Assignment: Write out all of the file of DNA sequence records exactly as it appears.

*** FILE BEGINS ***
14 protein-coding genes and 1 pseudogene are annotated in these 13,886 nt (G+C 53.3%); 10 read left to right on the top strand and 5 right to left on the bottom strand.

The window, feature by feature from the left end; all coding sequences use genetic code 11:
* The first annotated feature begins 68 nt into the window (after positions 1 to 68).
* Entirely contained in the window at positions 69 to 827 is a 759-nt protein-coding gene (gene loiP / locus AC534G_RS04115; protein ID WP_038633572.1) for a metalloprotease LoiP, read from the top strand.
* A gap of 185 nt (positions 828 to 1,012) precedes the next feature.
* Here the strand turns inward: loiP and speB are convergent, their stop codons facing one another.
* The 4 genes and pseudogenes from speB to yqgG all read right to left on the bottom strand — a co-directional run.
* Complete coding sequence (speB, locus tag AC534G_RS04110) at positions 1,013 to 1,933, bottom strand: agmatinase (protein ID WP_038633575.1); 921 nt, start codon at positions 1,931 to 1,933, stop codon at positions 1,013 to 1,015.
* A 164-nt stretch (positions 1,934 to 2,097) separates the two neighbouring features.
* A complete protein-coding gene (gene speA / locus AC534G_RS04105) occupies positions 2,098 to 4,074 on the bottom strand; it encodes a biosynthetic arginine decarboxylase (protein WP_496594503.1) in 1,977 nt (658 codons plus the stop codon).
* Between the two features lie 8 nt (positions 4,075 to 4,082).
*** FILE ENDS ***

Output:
14 protein-coding genes and 1 pseudogene are annotated in these 13,886 nt (G+C 53.3%); 10 read left to right on the top strand and 5 right to left on the bottom strand.

The window, feature by feature from the left end; all coding sequences use genetic code 11:
* The first annotated feature begins 68 nt into the window (after positions 1 to 68).
* Entirely contained in the window at positions 69 to 827 is a 759-nt protein-coding gene (gene loiP / locus AC534G_RS04115; protein ID WP_038633572.1) for a metalloprotease LoiP, read from the top strand.
* A gap of 185 nt (positions 828 to 1,012) precedes the next feature.
* Here the strand turns inward: loiP and speB are convergent, their stop codons facing one another.
* The 4 genes and pseudogenes from speB to yqgG all read right to left on the bottom strand — a co-directional run.
* Complete coding sequence (speB, locus tag AC534G_RS04110) at positions 1,013 to 1,933, bottom strand: agmatinase (protein ID WP_038633575.1); 921 nt, start codon at positions 1,931 to 1,933, stop codon at positions 1,013 to 1,015.
* A 164-nt stretch (positions 1,934 to 2,097) separates the two neighbouring features.
* A complete protein-coding gene (gene speA / locus AC534G_RS04105) occupies positions 2,098 to 4,074 on the bottom strand; it encodes a biosynthetic arginine decarboxylase (protein WP_496594503.1) in 1,977 nt (658 codons plus the stop codon).
* Between the two features lie 8 nt (positions 4,075 to 4,082).